no circumstances would a descendant of Saul-in this case Mordecai
(2:5)-allow a descendant of Agag-in this case Haman (3:1, 11; 9:24)-
once again to escape God’s will and thus avoid extirpation (see 1 Sam.
15). Mordecai himself seems aware of the momentous aspect of this
confrontation when he berates Esther: “Even if you maintain silence in
this situation, relief and liberation will come to the jews from another
source, while you and your family will perish. Who knows, you may
well have come to the throne just for this occasion” (4:14).

The characterization of Mordecai changes radically in the other ver-
sion of Esther available from antiquity: the redaction in Greek preserved
in the Septuagint and containing 107 additional verses not found in the
Hebrew/* Mordecai of the Greek version is a more detached person, more
obviously aware of the cosmic struggles in which jews are mere pawns.
This version is set a full year before the Hebrew text begins its tale, and
precisely ten years before Haman casts lots. Mordecai receives a dream
full of enigmatic visions. He awakes and cannot resolve them but stumbles
upon the plot to kill the king. He is immediately rewarded by the king,
for which he earns Haman's jealousy and hatred. The Greek text intimates?
Hamans involvement in the plot, and his Agagite descent is made Mac-
edonian (Greek A:1-12). Mordecai’s refusal to treat Haman as the king
had commanded is given a noble reason in one of the many prayers
inserted in the text: “You know, Lord, that it was not because of insolence
or arrogance or vanity that I . . . did not bow down before arrogant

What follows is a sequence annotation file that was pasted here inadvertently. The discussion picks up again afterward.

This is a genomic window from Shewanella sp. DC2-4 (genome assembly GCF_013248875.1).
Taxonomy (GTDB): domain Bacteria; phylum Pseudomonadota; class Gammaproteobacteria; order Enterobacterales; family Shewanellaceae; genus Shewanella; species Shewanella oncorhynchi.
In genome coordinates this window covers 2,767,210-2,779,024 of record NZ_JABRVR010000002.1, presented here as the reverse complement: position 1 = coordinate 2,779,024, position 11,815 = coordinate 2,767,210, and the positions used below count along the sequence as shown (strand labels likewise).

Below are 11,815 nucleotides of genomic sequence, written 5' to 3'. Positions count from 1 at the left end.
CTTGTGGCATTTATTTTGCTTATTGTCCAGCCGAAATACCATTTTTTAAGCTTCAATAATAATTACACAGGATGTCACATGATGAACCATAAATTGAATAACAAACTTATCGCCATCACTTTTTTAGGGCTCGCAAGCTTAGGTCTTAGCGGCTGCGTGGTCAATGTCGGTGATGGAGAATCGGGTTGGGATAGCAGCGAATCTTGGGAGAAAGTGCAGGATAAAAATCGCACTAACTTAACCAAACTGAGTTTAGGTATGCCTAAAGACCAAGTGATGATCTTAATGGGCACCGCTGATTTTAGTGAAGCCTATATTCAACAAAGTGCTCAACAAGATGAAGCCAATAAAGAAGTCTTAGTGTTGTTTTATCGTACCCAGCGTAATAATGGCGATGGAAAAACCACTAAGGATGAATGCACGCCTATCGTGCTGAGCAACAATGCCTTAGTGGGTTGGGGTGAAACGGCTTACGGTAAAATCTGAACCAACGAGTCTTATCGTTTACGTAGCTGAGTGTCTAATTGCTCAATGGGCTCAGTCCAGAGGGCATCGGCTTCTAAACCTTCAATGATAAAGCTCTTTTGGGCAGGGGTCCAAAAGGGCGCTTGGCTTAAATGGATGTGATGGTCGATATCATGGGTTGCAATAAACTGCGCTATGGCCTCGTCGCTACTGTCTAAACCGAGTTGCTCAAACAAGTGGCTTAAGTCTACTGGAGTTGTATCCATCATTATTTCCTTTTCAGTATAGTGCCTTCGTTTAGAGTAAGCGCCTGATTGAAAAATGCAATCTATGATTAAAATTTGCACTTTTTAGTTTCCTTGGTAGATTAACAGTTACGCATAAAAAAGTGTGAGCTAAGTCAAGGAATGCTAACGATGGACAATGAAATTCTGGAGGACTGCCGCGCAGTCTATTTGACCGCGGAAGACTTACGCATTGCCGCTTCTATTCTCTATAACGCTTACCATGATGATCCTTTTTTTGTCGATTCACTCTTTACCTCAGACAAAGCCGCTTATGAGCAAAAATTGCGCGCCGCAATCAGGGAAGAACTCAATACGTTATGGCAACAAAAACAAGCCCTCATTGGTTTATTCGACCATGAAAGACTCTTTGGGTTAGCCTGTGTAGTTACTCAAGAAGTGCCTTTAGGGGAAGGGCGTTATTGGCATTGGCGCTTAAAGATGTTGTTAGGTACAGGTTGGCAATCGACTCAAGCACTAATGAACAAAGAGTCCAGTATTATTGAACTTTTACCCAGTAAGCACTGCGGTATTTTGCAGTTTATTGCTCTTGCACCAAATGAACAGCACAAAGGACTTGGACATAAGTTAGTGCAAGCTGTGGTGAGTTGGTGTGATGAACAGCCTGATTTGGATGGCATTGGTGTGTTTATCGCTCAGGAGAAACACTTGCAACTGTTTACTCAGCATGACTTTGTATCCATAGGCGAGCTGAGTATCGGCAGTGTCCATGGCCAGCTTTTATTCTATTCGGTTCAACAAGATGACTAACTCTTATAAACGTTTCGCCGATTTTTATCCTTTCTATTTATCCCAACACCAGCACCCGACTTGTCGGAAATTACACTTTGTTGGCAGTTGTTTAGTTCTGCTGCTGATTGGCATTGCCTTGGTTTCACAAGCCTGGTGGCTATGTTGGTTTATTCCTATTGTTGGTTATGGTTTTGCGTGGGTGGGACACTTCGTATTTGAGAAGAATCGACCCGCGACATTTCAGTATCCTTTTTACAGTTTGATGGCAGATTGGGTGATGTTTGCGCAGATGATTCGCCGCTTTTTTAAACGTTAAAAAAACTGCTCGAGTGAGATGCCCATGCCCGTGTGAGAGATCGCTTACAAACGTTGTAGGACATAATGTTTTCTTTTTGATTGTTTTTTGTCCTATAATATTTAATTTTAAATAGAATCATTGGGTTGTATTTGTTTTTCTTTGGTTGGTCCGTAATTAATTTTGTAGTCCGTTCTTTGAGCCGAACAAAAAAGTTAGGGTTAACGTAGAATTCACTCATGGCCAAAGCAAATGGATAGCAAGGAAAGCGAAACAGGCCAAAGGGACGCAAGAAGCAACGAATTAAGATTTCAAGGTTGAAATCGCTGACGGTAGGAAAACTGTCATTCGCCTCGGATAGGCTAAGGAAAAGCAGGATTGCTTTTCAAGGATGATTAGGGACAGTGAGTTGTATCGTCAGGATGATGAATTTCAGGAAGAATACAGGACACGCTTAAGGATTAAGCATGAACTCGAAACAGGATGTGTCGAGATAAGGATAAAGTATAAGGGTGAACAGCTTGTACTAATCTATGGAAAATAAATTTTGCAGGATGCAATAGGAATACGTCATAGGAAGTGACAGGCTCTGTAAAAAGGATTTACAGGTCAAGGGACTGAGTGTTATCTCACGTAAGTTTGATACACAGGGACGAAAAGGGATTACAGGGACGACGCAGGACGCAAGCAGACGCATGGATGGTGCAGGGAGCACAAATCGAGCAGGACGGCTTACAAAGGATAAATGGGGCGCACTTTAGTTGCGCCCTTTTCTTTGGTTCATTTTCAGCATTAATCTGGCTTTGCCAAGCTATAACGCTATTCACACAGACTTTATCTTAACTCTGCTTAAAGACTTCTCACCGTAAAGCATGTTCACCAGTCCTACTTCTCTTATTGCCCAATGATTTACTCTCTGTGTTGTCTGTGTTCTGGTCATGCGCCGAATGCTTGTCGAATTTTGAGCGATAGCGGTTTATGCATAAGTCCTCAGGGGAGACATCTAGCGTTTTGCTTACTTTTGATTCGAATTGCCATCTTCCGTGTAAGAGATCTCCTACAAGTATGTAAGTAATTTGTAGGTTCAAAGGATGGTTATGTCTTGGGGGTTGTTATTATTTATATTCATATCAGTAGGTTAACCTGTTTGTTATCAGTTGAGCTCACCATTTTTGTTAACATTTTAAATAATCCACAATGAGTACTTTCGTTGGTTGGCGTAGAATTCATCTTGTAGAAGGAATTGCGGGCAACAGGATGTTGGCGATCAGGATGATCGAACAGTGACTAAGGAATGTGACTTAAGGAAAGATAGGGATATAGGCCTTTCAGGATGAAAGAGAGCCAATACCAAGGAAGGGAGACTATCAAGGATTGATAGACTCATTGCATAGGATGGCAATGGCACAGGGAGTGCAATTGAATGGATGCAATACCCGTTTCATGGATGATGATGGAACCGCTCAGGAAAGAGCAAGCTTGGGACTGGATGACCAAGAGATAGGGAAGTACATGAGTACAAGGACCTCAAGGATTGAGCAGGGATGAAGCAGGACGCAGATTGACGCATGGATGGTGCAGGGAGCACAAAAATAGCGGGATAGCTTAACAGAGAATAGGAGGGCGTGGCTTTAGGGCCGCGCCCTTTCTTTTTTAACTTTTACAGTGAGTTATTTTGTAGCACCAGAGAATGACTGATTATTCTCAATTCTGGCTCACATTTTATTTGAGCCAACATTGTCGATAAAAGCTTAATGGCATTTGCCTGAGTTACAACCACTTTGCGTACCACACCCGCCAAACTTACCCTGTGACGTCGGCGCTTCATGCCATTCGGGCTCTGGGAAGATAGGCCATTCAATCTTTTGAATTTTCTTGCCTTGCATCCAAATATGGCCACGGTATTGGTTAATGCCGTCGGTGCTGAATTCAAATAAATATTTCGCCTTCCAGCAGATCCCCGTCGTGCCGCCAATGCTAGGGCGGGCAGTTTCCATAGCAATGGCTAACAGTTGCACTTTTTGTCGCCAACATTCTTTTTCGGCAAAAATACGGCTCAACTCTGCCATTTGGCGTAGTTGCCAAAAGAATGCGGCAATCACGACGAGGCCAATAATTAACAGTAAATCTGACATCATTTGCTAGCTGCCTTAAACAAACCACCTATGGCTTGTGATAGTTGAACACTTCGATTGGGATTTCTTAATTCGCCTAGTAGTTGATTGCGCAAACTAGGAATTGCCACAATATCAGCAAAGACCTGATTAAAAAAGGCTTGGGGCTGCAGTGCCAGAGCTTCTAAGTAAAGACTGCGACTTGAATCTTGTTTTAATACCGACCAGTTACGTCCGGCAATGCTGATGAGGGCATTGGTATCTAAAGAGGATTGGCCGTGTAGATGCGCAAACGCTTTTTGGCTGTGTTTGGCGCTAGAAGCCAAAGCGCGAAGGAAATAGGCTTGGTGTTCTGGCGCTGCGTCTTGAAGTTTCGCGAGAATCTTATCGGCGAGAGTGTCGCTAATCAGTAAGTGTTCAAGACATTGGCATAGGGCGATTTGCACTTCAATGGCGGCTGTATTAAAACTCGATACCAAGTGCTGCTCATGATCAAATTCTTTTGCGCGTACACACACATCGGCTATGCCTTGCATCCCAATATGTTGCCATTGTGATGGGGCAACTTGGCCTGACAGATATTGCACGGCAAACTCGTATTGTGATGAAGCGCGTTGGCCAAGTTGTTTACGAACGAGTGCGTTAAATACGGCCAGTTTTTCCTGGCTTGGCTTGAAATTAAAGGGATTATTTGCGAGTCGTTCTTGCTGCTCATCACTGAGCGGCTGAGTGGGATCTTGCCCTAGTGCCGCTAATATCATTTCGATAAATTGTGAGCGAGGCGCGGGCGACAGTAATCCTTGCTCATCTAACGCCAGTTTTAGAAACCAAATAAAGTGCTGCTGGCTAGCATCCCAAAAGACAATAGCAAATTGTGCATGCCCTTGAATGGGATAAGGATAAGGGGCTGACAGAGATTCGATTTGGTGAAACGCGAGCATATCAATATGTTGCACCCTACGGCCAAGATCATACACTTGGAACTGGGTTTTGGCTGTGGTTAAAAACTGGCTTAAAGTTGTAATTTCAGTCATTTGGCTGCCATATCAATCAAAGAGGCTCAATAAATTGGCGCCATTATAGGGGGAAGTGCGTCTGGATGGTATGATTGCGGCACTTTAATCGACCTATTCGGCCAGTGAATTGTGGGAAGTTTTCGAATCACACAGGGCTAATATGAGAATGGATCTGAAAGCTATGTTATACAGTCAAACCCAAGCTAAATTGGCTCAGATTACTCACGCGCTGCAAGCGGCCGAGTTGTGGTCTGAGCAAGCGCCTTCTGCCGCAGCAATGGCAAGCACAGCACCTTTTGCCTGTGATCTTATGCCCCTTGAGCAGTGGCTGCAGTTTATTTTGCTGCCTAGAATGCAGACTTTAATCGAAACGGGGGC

Haman . . . But I did this in order that I might not put the glory of man
above the glory of God” (Greek C15-7). When, after many self-conscious
prayers (not available to the Hebrew version), Mordecai reaches the pin-
nacle of power, he can recall his dream and find correlations to the events
of the past ten years (Greek F:1-10). The reader of the Greek version,
therefore, never needs to delve into Israel’s past to appreciate fully the
book’s many mysteries; they are all resolved for him by a didactically
explicit Mordecai. 

In either version, the fate which overtakes Haman is predetermined,
and in the ensuing triumph of Mordecai the writer gives his audience
opportunity to hope for the future of the Jews. In the Greek account, the
storyteller suppresses all that is comic, delivering his grave lesson in a
serious tone; and his stylistic and structural imitation of apocalyptic lit-
erature (Daniel and the many apocalypses of the Hellenistic period) serves
his purpose perfectly. In the Hebrew rendering, however, the comic po-
tential of the story is richly exploited, and laughter at human vanity, gall,
and blindness becomes the vehicle by which the writer gives his tale
integrity and moral vision. Were it not for its modern pejorative conno-
tation, “travesty” (wherein serious subjects are treated lightly) would suit
Esther as a literary category. Setting aside the questions of intellectual
influence or contact, we can say that this is essentially the same literary
mode adopted by Hellenistic romances (for example, Apuleius’ Golden
Ass), by the medieval fabliaux, and by Voltaire in his satiric Contes phi-
losophiques (such as Candide, Zadig, and Micvomégas). In all such stylized,
farcical narratives, the laughter is broad and comes from the incongruity
of situations and from the sharp reversals of fate.